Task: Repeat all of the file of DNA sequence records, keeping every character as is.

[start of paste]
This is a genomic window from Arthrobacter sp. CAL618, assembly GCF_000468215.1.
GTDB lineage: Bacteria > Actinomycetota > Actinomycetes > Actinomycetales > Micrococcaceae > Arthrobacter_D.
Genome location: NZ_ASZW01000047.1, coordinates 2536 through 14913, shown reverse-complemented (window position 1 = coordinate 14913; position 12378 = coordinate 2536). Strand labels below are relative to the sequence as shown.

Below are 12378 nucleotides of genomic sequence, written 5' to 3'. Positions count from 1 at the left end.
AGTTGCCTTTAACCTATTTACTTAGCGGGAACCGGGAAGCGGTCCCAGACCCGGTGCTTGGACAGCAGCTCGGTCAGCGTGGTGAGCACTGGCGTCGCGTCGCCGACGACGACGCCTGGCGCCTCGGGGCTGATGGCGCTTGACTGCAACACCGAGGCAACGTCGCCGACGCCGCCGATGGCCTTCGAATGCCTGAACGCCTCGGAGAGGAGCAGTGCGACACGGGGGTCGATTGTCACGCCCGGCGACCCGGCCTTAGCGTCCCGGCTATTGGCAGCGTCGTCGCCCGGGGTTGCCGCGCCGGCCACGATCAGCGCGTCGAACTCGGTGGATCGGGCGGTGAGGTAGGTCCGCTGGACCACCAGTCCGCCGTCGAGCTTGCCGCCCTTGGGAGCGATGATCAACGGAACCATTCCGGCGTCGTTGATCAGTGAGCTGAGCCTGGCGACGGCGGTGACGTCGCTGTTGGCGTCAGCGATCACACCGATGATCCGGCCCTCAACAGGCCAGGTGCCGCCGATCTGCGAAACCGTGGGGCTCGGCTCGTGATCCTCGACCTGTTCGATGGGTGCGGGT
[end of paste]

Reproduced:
This is a genomic window from Arthrobacter sp. CAL618, assembly GCF_000468215.1.
GTDB lineage: Bacteria > Actinomycetota > Actinomycetes > Actinomycetales > Micrococcaceae > Arthrobacter_D.
Genome location: NZ_ASZW01000047.1, coordinates 2536 through 14913, shown reverse-complemented (window position 1 = coordinate 14913; position 12378 = coordinate 2536). Strand labels below are relative to the sequence as shown.

Below are 12378 nucleotides of genomic sequence, written 5' to 3'. Positions count from 1 at the left end.
AGTTGCCTTTAACCTATTTACTTAGCGGGAACCGGGAAGCGGTCCCAGACCCGGTGCTTGGACAGCAGCTCGGTCAGCGTGGTGAGCACTGGCGTCGCGTCGCCGACGACGACGCCTGGCGCCTCGGGGCTGATGGCGCTTGACTGCAACACCGAGGCAACGTCGCCGACGCCGCCGATGGCCTTCGAATGCCTGAACGCCTCGGAGAGGAGCAGTGCGACACGGGGGTCGATTGTCACGCCCGGCGACCCGGCCTTAGCGTCCCGGCTATTGGCAGCGTCGTCGCCCGGGGTTGCCGCGCCGGCCACGATCAGCGCGTCGAACTCGGTGGATCGGGCGGTGAGGTAGGTCCGCTGGACCACCAGTCCGCCGTCGAGCTTGCCGCCCTTGGGAGCGATGATCAACGGAACCATTCCGGCGTCGTTGATCAGTGAGCTGAGCCTGGCGACGGCGGTGACGTCGCTGTTGGCGTCAGCGATCACACCGATGATCCGGCCCTCAACAGGCCAGGTGCCGCCGATCTGCGAAACCGTGGGGCTCGGCTCGTGATCCTCGACCTGTTCGATGGGTGCGGGT